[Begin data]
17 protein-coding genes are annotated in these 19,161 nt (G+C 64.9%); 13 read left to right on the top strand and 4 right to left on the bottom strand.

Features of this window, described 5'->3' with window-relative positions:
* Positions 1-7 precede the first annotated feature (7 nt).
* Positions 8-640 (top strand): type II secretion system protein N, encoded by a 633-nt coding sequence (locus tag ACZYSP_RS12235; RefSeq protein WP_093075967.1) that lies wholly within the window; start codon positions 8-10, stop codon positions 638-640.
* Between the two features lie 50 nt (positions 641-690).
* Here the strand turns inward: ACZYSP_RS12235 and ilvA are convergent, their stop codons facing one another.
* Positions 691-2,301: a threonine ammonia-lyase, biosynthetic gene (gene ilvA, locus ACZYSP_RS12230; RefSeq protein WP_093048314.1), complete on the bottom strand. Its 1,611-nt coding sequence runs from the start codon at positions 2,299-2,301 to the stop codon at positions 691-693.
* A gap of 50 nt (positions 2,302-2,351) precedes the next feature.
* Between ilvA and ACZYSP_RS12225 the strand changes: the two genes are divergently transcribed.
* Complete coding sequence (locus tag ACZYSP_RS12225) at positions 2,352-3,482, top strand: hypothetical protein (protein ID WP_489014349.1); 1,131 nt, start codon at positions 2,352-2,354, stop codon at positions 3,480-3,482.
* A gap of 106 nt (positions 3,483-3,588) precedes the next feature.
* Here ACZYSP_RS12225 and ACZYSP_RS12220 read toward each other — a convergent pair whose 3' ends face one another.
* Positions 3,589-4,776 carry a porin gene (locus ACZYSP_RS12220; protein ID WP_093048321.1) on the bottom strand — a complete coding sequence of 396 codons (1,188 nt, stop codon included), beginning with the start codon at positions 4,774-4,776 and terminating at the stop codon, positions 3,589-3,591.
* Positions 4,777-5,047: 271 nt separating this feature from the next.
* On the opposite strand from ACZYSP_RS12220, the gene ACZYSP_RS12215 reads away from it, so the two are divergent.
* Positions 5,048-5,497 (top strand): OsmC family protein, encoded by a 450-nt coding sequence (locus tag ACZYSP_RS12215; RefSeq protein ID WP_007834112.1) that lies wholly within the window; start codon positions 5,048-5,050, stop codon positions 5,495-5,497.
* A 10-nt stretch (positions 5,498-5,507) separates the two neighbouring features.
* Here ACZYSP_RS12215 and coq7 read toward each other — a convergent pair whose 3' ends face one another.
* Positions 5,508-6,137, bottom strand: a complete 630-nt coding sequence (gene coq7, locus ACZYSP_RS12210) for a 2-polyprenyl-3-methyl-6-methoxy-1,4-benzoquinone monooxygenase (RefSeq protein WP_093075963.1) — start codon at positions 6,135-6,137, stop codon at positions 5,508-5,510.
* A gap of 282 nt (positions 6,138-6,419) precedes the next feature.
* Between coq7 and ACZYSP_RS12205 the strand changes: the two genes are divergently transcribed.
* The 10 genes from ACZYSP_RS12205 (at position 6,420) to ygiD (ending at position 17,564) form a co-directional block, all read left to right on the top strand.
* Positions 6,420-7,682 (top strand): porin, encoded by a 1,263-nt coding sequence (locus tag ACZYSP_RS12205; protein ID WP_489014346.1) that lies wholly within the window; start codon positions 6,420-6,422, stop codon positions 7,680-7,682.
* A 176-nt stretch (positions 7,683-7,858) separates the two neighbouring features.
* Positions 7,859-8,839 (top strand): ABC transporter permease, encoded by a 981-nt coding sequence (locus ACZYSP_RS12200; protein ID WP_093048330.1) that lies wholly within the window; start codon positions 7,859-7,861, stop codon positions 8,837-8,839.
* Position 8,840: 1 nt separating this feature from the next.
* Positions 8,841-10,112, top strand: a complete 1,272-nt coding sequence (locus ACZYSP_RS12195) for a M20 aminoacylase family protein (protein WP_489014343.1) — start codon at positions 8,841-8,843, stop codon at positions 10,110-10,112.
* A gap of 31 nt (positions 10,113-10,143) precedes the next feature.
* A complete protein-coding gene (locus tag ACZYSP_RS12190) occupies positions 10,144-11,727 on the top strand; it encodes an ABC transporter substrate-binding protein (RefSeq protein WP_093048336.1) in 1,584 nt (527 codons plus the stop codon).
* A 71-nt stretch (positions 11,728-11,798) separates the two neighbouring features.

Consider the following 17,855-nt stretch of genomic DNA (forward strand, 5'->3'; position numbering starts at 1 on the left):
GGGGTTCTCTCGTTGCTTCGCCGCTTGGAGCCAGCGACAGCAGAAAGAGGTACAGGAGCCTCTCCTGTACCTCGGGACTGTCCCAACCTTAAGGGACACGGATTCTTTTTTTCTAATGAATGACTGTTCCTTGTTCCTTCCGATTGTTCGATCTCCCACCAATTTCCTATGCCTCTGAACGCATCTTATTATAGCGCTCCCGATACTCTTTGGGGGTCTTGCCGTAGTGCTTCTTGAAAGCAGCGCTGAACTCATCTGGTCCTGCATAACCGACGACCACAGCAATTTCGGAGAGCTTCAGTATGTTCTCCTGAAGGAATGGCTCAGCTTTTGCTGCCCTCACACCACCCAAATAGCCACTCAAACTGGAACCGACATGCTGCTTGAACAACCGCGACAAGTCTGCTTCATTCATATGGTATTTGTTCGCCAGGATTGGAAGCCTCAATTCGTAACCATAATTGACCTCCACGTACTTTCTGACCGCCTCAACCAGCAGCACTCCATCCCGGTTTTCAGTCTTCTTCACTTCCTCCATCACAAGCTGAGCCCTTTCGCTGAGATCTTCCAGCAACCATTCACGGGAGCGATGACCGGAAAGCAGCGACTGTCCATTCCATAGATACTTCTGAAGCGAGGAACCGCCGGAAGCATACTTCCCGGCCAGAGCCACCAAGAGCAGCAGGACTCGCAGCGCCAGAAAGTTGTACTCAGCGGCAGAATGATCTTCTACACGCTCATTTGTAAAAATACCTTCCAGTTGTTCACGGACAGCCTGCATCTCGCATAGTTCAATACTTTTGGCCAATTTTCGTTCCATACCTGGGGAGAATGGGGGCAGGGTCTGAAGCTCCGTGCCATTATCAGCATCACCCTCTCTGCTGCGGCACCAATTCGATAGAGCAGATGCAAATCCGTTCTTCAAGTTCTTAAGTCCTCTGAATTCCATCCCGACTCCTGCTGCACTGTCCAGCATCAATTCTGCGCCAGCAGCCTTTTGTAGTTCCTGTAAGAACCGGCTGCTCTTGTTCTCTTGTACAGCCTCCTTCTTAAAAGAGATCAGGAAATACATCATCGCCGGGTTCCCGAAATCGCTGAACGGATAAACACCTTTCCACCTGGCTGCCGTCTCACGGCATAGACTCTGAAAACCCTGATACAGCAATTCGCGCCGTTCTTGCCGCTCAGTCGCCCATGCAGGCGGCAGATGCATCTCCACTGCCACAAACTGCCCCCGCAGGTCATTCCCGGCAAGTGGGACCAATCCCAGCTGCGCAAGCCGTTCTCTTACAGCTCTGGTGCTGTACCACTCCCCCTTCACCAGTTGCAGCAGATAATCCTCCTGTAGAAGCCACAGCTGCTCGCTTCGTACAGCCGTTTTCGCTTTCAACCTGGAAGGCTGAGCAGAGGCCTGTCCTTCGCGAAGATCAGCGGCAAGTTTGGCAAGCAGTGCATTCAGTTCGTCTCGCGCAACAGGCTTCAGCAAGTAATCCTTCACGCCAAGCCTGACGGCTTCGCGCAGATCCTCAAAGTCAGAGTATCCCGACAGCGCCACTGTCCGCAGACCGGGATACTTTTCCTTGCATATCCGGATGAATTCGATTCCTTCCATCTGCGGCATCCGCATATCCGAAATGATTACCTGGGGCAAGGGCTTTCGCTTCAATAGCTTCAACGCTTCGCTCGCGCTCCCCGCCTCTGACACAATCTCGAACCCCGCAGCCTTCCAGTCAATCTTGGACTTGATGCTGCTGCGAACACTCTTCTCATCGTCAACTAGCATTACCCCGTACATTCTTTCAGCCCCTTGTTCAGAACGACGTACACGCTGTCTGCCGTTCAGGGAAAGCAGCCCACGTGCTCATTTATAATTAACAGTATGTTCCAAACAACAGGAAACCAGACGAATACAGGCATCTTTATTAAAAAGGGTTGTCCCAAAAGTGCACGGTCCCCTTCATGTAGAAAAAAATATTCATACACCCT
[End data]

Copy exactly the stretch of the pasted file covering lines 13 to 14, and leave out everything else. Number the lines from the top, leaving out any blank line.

* Positions 3,589-4,776 carry a porin gene (locus ACZYSP_RS12220; protein ID WP_093048321.1) on the bottom strand — a complete coding sequence of 396 codons (1,188 nt, stop codon included), beginning with the start codon at positions 4,774-4,776 and terminating at the stop codon, positions 3,589-3,591.
* Positions 4,777-5,047: 271 nt separating this feature from the next.